French police on Friday evicted thousands of migrants living on sidewalks in an area of northern Paris as dawn broke. Many of them had fled war or strife in countries as far away as Sudan, Eritrea, and Afghanistan.
Dozens of police and white police vans moved in at around 5 a.m. (0300 GMT) to clear the area where Paris City Hall official Dominique Versini said numbers have swollen to between 2,000 and 2,500 people.
About 100 a day were arriving in the area called the Porte de la Chapelle in the north of Paris, she told CNews TV station, noting many came from Eastern Africa as well as the Middle East.
The migrants were being escorted onto buses to be taken to temporary lodgings such as gymnasium buildings in Paris and areas ringing the capital.
Interior Minister Gerard Collomb said earlier this week the situation was getting out of hand with more than 400 arrivals a week in the area.
He has been asked by President Emmanuel Macron to produce a plan to accelerate processing of asylum requests with a view to deciding within six months who will be granted refugee status and who gets sent back.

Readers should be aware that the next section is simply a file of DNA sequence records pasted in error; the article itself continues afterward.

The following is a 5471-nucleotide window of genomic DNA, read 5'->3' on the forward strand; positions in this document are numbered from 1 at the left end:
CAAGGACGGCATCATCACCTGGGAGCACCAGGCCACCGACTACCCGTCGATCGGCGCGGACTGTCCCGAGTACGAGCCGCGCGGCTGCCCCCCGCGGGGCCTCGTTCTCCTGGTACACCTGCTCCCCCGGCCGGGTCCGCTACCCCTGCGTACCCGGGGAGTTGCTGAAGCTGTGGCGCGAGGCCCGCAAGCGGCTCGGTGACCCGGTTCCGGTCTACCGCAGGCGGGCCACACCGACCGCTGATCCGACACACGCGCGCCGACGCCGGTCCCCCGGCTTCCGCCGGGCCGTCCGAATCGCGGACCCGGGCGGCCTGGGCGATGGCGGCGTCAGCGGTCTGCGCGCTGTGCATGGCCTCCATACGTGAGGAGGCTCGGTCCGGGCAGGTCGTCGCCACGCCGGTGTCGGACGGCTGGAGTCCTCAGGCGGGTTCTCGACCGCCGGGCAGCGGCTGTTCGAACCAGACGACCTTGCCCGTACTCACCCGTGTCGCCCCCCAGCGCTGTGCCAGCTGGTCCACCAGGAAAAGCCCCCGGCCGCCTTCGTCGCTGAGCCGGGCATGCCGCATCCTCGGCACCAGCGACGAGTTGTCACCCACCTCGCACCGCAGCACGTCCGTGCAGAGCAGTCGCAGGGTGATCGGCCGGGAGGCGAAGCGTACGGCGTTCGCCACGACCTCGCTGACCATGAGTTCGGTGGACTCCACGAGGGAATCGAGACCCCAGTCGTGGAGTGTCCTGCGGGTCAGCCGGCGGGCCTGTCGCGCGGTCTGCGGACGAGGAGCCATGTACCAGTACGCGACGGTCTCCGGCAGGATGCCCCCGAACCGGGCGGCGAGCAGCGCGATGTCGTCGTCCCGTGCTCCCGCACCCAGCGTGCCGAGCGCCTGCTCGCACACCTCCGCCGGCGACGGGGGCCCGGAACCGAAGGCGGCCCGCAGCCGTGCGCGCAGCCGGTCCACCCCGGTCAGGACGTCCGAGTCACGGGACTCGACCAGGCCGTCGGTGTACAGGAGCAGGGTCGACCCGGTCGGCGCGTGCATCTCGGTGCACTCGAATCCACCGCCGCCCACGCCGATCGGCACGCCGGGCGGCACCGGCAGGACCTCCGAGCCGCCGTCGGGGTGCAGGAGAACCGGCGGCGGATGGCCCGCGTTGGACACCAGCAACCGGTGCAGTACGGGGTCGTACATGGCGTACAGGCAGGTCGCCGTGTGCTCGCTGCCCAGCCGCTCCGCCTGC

The camp in Paris has swollen despite the creation of two new centres by Paris City Hall to register and temporarily house migrants arriving in the city.
Local authorities have also reported a rise in recent weeks in the number of migrants roaming the streets of the northern port city of Calais, where a illegal sprawling camp was razed to the ground last November and its inhabitants dispatched to other parts of France.
Calais, from which migrants hope to reach Britain, has come to symbolise Europe’s difficulty in dealing with a record influx of men, women and children who have fled their native countries.